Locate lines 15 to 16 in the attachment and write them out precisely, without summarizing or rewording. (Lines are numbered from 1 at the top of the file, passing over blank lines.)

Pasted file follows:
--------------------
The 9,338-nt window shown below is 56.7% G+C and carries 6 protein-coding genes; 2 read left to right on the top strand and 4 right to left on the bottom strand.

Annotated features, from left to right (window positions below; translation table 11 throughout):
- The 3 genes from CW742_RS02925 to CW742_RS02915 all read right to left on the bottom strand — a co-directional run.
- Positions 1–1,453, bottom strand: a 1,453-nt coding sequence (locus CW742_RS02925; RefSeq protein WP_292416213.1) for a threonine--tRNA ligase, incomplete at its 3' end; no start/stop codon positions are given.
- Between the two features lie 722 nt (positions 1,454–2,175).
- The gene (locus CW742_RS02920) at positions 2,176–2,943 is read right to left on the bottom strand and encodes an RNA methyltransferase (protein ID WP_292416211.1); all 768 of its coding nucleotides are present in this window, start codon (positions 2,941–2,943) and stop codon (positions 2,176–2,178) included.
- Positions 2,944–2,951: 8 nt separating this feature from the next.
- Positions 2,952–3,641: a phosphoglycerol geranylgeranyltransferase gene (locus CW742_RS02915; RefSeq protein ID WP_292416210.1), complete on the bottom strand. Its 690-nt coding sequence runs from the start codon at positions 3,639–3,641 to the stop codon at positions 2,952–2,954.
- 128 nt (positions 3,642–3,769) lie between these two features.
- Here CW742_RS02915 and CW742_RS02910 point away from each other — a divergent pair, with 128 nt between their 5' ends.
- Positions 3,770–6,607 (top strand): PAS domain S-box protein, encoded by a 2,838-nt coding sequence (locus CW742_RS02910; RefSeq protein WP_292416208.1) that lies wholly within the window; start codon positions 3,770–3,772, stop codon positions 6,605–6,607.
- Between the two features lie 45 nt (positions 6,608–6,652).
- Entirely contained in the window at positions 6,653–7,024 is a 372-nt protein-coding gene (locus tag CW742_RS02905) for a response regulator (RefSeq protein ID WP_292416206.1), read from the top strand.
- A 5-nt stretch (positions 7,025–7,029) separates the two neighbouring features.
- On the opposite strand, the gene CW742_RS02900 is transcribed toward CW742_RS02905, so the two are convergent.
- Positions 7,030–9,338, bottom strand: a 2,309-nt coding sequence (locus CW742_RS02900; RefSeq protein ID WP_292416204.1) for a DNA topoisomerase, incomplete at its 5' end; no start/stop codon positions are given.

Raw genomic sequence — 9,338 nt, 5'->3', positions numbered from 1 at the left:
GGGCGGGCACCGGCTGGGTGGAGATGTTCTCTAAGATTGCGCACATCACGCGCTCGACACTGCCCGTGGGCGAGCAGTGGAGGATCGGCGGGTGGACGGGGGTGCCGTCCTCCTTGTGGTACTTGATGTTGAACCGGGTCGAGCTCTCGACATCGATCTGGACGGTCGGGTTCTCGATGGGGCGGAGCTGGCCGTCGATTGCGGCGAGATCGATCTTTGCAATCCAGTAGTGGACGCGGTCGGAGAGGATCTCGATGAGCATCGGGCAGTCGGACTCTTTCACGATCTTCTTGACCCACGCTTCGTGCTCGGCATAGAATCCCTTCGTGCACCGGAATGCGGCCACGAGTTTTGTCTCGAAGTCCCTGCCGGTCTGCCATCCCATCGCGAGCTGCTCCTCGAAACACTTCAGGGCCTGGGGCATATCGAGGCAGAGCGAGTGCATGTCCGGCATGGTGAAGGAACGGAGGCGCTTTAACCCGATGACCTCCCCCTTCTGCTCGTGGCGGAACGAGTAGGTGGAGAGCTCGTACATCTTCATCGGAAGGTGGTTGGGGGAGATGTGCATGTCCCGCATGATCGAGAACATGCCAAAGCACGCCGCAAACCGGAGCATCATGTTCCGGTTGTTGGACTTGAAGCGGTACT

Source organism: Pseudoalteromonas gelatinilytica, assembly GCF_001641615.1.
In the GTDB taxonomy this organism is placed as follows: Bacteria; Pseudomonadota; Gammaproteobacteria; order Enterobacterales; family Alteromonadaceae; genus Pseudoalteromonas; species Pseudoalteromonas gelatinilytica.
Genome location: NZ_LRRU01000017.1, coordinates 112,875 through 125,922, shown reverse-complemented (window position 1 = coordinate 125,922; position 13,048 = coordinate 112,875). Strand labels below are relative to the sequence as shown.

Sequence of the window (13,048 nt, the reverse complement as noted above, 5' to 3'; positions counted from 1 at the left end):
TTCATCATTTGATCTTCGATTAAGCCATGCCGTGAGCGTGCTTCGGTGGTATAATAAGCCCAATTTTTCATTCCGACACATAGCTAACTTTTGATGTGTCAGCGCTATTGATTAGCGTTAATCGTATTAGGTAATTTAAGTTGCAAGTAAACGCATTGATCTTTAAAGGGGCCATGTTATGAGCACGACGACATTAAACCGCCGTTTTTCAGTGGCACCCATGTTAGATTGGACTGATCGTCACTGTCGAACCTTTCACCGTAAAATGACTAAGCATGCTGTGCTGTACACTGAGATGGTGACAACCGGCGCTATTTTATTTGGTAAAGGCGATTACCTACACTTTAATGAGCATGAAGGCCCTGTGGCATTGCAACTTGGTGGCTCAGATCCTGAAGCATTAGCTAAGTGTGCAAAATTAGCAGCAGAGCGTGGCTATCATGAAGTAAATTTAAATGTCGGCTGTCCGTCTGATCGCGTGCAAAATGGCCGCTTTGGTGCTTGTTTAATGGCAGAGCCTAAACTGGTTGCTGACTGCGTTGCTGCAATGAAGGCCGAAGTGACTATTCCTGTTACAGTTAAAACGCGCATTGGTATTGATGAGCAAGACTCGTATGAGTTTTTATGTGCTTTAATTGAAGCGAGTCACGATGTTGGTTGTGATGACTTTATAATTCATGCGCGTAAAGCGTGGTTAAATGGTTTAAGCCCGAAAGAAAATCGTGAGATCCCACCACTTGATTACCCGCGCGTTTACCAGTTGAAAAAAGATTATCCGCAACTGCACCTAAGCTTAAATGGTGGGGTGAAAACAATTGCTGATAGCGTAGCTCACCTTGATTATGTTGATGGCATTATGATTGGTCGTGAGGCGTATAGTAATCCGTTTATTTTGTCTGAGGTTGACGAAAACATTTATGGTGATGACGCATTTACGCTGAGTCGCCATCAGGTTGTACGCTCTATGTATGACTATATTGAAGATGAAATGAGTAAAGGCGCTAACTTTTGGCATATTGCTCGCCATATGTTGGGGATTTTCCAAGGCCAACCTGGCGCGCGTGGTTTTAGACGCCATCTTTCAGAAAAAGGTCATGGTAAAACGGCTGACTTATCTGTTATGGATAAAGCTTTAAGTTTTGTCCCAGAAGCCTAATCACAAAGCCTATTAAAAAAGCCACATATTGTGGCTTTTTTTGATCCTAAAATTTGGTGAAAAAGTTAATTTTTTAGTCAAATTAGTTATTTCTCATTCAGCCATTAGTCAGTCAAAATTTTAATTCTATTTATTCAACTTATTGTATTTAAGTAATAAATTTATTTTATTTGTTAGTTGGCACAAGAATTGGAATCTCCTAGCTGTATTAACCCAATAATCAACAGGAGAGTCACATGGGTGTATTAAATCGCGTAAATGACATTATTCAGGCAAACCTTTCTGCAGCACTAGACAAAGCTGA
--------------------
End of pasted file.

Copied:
- On the opposite strand, the gene CW742_RS02900 is transcribed toward CW742_RS02905, so the two are convergent.
- Positions 7,030–9,338, bottom strand: a 2,309-nt coding sequence (locus CW742_RS02900; RefSeq protein ID WP_292416204.1) for a DNA topoisomerase, incomplete at its 5' end; no start/stop codon positions are given.